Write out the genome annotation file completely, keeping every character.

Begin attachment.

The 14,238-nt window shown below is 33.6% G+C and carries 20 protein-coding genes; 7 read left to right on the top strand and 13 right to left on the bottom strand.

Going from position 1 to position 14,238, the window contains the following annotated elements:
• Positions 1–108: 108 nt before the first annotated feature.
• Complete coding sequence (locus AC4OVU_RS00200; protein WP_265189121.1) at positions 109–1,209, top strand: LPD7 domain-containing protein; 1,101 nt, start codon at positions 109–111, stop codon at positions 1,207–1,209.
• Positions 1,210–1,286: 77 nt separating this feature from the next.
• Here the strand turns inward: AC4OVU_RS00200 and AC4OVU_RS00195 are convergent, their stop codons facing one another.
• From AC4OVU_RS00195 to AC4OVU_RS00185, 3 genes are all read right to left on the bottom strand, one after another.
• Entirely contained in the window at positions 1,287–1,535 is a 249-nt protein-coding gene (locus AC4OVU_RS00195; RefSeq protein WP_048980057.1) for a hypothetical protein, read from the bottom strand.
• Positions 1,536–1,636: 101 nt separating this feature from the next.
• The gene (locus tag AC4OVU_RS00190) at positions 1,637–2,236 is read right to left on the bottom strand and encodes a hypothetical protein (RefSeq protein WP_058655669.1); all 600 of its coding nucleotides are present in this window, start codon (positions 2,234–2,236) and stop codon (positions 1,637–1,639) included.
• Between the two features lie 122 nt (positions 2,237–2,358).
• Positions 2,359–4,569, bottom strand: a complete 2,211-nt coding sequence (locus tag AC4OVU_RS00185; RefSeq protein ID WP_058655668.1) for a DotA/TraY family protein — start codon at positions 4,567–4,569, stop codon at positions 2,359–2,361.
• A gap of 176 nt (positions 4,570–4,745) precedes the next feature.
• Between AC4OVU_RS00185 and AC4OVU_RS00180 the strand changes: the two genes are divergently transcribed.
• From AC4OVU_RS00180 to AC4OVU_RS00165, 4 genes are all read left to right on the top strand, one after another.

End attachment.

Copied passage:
The 14,238-nt window shown below is 33.6% G+C and carries 20 protein-coding genes; 7 read left to right on the top strand and 13 right to left on the bottom strand.

Going from position 1 to position 14,238, the window contains the following annotated elements:
• Positions 1–108: 108 nt before the first annotated feature.
• Complete coding sequence (locus AC4OVU_RS00200; protein WP_265189121.1) at positions 109–1,209, top strand: LPD7 domain-containing protein; 1,101 nt, start codon at positions 109–111, stop codon at positions 1,207–1,209.
• Positions 1,210–1,286: 77 nt separating this feature from the next.
• Here the strand turns inward: AC4OVU_RS00200 and AC4OVU_RS00195 are convergent, their stop codons facing one another.
• From AC4OVU_RS00195 to AC4OVU_RS00185, 3 genes are all read right to left on the bottom strand, one after another.
• Entirely contained in the window at positions 1,287–1,535 is a 249-nt protein-coding gene (locus AC4OVU_RS00195; RefSeq protein WP_048980057.1) for a hypothetical protein, read from the bottom strand.
• Positions 1,536–1,636: 101 nt separating this feature from the next.
• The gene (locus tag AC4OVU_RS00190) at positions 1,637–2,236 is read right to left on the bottom strand and encodes a hypothetical protein (RefSeq protein WP_058655669.1); all 600 of its coding nucleotides are present in this window, start codon (positions 2,234–2,236) and stop codon (positions 1,637–1,639) included.
• Between the two features lie 122 nt (positions 2,237–2,358).
• Positions 2,359–4,569, bottom strand: a complete 2,211-nt coding sequence (locus tag AC4OVU_RS00185; RefSeq protein ID WP_058655668.1) for a DotA/TraY family protein — start codon at positions 4,567–4,569, stop codon at positions 2,359–2,361.
• A gap of 176 nt (positions 4,570–4,745) precedes the next feature.
• Between AC4OVU_RS00185 and AC4OVU_RS00180 the strand changes: the two genes are divergently transcribed.
• From AC4OVU_RS00180 to AC4OVU_RS00165, 4 genes are all read left to right on the top strand, one after another.